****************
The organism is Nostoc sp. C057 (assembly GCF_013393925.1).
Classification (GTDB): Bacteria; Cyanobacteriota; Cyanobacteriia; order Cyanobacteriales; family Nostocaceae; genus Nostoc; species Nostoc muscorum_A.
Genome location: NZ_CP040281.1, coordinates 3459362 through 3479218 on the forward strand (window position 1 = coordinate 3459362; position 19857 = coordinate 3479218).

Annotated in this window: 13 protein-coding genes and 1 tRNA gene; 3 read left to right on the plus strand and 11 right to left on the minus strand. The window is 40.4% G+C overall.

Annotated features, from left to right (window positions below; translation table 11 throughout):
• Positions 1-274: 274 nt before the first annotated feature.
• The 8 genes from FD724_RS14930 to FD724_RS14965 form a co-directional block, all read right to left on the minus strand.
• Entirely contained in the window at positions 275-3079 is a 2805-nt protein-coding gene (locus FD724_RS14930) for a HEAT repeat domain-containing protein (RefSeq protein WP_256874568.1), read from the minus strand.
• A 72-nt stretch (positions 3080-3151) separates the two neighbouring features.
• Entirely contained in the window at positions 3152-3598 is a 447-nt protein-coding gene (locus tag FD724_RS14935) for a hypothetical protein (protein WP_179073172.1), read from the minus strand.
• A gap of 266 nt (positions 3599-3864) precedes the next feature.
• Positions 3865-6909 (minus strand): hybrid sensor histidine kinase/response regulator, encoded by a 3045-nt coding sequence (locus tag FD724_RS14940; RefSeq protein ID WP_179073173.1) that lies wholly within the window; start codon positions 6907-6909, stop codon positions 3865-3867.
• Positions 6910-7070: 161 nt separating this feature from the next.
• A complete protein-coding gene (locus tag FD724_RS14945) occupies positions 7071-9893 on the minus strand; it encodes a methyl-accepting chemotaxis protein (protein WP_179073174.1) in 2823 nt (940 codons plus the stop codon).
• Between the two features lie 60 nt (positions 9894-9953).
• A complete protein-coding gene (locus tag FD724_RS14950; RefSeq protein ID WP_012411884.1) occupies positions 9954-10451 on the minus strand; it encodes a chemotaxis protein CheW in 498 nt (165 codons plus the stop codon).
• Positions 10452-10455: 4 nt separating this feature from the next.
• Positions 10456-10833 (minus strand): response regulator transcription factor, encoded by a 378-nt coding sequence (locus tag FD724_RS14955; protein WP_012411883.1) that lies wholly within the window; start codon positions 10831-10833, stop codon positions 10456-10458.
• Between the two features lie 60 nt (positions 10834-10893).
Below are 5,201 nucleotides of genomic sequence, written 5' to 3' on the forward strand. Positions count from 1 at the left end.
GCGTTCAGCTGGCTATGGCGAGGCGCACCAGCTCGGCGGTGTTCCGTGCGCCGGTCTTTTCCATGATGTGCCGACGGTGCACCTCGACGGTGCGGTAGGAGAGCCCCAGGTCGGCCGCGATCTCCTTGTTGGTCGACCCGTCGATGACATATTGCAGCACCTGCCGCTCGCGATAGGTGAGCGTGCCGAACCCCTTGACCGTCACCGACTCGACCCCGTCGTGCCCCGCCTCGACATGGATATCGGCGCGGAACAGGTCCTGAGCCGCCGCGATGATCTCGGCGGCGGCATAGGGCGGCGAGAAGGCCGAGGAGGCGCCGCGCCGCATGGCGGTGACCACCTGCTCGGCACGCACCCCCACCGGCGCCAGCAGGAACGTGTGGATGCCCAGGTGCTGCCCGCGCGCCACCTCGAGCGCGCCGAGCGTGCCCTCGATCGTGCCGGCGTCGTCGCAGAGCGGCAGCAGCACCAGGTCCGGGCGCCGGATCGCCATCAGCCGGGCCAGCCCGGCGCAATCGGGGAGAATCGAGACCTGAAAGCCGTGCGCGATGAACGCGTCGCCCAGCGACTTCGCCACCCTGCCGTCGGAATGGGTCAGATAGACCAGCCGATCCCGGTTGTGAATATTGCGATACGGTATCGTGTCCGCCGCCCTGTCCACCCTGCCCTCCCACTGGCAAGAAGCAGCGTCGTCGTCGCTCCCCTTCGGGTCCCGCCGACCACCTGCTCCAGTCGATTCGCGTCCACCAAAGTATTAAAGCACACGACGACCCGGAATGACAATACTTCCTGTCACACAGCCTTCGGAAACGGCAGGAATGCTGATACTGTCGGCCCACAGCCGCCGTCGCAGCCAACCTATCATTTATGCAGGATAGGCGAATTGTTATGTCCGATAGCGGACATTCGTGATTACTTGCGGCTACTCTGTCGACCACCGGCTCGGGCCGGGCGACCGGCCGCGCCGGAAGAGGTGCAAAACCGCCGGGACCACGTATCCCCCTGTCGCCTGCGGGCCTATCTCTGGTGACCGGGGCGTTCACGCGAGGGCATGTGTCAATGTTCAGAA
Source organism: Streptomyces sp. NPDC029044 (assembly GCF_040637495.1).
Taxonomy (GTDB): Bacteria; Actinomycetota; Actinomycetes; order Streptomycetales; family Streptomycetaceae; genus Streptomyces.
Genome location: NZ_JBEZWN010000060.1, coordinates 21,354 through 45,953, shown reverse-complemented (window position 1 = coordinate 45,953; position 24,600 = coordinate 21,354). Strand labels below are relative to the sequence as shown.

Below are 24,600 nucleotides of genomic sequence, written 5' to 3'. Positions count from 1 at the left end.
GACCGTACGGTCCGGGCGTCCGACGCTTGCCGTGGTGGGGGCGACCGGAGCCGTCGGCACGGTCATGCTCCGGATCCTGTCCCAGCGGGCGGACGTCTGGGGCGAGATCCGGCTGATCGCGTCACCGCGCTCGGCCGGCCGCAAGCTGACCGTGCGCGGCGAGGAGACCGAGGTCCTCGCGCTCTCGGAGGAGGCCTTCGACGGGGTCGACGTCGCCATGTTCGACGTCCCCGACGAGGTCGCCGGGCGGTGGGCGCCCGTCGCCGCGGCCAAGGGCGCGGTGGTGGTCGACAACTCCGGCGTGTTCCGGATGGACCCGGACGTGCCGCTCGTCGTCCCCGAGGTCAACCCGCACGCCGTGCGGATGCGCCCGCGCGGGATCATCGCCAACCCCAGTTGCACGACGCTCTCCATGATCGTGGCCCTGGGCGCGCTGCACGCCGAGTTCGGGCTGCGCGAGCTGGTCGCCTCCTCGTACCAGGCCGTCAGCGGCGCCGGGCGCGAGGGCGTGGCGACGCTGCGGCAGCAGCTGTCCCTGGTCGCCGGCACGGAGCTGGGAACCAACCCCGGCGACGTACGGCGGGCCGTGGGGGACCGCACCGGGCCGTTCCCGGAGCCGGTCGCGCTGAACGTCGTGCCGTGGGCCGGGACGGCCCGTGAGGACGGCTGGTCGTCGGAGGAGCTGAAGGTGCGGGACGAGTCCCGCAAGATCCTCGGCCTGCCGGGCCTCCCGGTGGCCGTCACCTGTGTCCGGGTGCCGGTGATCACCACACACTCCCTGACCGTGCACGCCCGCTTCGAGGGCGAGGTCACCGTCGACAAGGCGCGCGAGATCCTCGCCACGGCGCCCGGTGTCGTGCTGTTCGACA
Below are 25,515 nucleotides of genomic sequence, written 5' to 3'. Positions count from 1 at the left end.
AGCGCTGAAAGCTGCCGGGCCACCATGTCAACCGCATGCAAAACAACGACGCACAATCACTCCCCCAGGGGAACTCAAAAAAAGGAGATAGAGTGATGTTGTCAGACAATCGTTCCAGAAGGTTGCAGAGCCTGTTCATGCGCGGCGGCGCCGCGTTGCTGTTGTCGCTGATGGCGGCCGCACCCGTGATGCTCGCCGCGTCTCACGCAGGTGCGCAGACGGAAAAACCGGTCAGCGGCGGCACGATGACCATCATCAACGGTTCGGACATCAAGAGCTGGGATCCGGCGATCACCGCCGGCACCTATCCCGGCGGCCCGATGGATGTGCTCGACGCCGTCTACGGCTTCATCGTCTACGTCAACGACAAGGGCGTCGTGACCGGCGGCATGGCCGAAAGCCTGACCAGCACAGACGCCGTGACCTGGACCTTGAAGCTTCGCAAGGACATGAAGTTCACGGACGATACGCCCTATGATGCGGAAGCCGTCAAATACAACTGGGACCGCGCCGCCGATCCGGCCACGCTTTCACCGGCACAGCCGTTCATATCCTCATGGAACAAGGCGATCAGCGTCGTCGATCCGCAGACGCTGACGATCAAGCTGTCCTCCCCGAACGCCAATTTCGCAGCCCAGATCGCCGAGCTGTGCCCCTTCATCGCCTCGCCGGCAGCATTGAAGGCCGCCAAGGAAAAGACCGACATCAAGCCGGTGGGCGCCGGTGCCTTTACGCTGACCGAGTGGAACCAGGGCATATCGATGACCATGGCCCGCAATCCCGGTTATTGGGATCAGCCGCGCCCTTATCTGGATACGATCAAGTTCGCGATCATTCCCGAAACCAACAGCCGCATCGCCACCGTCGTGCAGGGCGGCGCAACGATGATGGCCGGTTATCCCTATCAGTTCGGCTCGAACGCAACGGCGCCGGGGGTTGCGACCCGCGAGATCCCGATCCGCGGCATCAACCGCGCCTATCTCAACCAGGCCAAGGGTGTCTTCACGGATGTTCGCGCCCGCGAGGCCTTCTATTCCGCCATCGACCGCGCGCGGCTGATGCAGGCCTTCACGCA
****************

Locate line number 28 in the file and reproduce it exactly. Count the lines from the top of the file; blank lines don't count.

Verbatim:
AGCGCTGAAAGCTGCCGGGCCACCATGTCAACCGCATGCAAAACAACGACGCACAATCACTCCCCCAGGGGAACTCAAAAAAAGGAGATAGAGTGATGTTGTCAGACAATCGTTCCAGAAGGTTGCAGAGCCTGTTCATGCGCGGCGGCGCCGCGTTGCTGTTGTCGCTGATGGCGGCCGCACCCGTGATGCTCGCCGCGTCTCACGCAGGTGCGCAGACGGAAAAACCGGTCAGCGGCGGCACGATGACCATCATCAACGGTTCGGACATCAAGAGCTGGGATCCGGCGATCACCGCCGGCACCTATCCCGGCGGCCCGATGGATGTGCTCGACGCCGTCTACGGCTTCATCGTCTACGTCAACGACAAGGGCGTCGTGACCGGCGGCATGGCCGAAAGCCTGACCAGCACAGACGCCGTGACCTGGACCTTGAAGCTTCGCAAGGACATGAAGTTCACGGACGATACGCCCTATGATGCGGAAGCCGTCAAATACAACTGGGACCGCGCCGCCGATCCGGCCACGCTTTCACCGGCACAGCCGTTCATATCCTCATGGAACAAGGCGATCAGCGTCGTCGATCCGCAGACGCTGACGATCAAGCTGTCCTCCCCGAACGCCAATTTCGCAGCCCAGATCGCCGAGCTGTGCCCCTTCATCGCCTCGCCGGCAGCATTGAAGGCCGCCAAGGAAAAGACCGACATCAAGCCGGTGGGCGCCGGTGCCTTTACGCTGACCGAGTGGAACCAGGGCATATCGATGACCATGGCCCGCAATCCCGGTTATTGGGATCAGCCGCGCCCTTATCTGGATACGATCAAGTTCGCGATCATTCCCGAAACCAACAGCCGCATCGCCACCGTCGTGCAGGGCGGCGCAACGATGATGGCCGGTTATCCCTATCAGTTCGGCTCGAACGCAACGGCGCCGGGGGTTGCGACCCGCGAGATCCCGATCCGCGGCATCAACCGCGCCTATCTCAACCAGGCCAAGGGTGTCTTCACGGATGTTCGCGCCCGCGAGGCCTTCTATTCCGCCATCGACCGCGCGCGGCTGATGCAGGCCTTCACGCA